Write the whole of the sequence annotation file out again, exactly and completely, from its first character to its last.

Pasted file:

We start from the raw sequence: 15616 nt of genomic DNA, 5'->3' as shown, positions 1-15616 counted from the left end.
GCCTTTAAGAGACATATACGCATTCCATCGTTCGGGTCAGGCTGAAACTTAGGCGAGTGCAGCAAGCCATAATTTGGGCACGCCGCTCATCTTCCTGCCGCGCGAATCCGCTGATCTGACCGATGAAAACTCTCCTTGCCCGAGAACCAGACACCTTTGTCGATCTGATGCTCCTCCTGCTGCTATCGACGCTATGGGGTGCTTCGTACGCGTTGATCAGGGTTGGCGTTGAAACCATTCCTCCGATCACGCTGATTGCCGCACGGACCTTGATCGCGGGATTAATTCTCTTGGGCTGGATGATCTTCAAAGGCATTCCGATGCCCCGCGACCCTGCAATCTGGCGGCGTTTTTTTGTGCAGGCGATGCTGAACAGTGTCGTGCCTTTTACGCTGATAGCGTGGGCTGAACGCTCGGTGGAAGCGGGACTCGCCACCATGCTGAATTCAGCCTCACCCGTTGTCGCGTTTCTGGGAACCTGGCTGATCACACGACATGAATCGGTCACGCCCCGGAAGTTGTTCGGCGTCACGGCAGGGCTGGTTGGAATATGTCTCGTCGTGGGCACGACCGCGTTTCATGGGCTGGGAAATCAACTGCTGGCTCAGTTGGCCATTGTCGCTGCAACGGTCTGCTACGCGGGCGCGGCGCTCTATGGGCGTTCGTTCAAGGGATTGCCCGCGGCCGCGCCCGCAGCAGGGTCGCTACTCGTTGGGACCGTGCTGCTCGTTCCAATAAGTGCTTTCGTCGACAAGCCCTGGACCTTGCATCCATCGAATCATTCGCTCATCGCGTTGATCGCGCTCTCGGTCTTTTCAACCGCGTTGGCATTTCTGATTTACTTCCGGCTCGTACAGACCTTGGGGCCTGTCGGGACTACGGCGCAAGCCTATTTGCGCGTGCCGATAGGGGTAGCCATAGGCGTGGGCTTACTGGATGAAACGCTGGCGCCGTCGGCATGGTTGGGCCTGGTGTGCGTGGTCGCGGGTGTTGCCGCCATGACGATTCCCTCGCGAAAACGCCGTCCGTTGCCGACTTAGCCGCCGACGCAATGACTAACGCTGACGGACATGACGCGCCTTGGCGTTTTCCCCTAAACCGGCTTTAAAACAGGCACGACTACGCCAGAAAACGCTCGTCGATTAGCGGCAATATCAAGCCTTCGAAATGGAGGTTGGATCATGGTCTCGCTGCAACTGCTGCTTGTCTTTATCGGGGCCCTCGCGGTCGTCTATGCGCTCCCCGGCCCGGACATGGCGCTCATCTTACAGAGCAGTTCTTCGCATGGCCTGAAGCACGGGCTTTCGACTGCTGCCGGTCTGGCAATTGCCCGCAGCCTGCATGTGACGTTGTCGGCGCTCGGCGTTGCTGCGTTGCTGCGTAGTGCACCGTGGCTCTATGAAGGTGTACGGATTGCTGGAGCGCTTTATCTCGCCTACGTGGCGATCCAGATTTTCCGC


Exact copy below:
We start from the raw sequence: 15616 nt of genomic DNA, 5'->3' as shown, positions 1-15616 counted from the left end.
GCCTTTAAGAGACATATACGCATTCCATCGTTCGGGTCAGGCTGAAACTTAGGCGAGTGCAGCAAGCCATAATTTGGGCACGCCGCTCATCTTCCTGCCGCGCGAATCCGCTGATCTGACCGATGAAAACTCTCCTTGCCCGAGAACCAGACACCTTTGTCGATCTGATGCTCCTCCTGCTGCTATCGACGCTATGGGGTGCTTCGTACGCGTTGATCAGGGTTGGCGTTGAAACCATTCCTCCGATCACGCTGATTGCCGCACGGACCTTGATCGCGGGATTAATTCTCTTGGGCTGGATGATCTTCAAAGGCATTCCGATGCCCCGCGACCCTGCAATCTGGCGGCGTTTTTTTGTGCAGGCGATGCTGAACAGTGTCGTGCCTTTTACGCTGATAGCGTGGGCTGAACGCTCGGTGGAAGCGGGACTCGCCACCATGCTGAATTCAGCCTCACCCGTTGTCGCGTTTCTGGGAACCTGGCTGATCACACGACATGAATCGGTCACGCCCCGGAAGTTGTTCGGCGTCACGGCAGGGCTGGTTGGAATATGTCTCGTCGTGGGCACGACCGCGTTTCATGGGCTGGGAAATCAACTGCTGGCTCAGTTGGCCATTGTCGCTGCAACGGTCTGCTACGCGGGCGCGGCGCTCTATGGGCGTTCGTTCAAGGGATTGCCCGCGGCCGCGCCCGCAGCAGGGTCGCTACTCGTTGGGACCGTGCTGCTCGTTCCAATAAGTGCTTTCGTCGACAAGCCCTGGACCTTGCATCCATCGAATCATTCGCTCATCGCGTTGATCGCGCTCTCGGTCTTTTCAACCGCGTTGGCATTTCTGATTTACTTCCGGCTCGTACAGACCTTGGGGCCTGTCGGGACTACGGCGCAAGCCTATTTGCGCGTGCCGATAGGGGTAGCCATAGGCGTGGGCTTACTGGATGAAACGCTGGCGCCGTCGGCATGGTTGGGCCTGGTGTGCGTGGTCGCGGGTGTTGCCGCCATGACGATTCCCTCGCGAAAACGCCGTCCGTTGCCGACTTAGCCGCCGACGCAATGACTAACGCTGACGGACATGACGCGCCTTGGCGTTTTCCCCTAAACCGGCTTTAAAACAGGCACGACTACGCCAGAAAACGCTCGTCGATTAGCGGCAATATCAAGCCTTCGAAATGGAGGTTGGATCATGGTCTCGCTGCAACTGCTGCTTGTCTTTATCGGGGCCCTCGCGGTCGTCTATGCGCTCCCCGGCCCGGACATGGCGCTCATCTTACAGAGCAGTTCTTCGCATGGCCTGAAGCACGGGCTTTCGACTGCTGCCGGTCTGGCAATTGCCCGCAGCCTGCATGTGACGTTGTCGGCGCTCGGCGTTGCTGCGTTGCTGCGTAGTGCACCGTGGCTCTATGAAGGTGTACGGATTGCTGGAGCGCTTTATCTCGCCTACGTGGCGATCCAGATTTTCCGC